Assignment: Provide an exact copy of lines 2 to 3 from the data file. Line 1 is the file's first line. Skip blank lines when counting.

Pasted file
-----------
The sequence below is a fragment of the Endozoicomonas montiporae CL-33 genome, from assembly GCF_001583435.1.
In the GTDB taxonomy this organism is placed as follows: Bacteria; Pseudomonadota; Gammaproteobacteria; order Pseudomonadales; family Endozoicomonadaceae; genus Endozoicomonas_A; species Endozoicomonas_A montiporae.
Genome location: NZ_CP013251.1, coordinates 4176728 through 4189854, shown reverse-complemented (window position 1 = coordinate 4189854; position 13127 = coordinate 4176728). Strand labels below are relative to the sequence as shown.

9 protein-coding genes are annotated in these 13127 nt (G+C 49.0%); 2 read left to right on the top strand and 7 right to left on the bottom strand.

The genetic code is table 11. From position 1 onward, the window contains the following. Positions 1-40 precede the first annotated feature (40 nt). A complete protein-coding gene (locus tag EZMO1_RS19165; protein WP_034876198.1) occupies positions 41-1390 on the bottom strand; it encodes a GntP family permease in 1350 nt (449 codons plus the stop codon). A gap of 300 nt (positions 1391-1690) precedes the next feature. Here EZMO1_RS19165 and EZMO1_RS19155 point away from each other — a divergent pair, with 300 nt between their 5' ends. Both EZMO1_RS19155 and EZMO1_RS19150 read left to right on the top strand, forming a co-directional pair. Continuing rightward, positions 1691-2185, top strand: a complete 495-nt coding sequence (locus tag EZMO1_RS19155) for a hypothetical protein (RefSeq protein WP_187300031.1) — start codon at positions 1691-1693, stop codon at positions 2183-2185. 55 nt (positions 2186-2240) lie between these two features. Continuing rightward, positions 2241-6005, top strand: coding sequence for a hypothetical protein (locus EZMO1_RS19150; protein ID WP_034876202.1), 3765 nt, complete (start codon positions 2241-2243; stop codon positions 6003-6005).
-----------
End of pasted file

In the GTDB taxonomy this organism is placed as follows: Bacteria; Pseudomonadota; Gammaproteobacteria; order Pseudomonadales; family Endozoicomonadaceae; genus Endozoicomonas_A; species Endozoicomonas_A montiporae.
Genome location: NZ_CP013251.1, coordinates 4176728 through 4189854, shown reverse-complemented (window position 1 = coordinate 4189854; position 13127 = coordinate 4176728). Strand labels below are relative to the sequence as shown.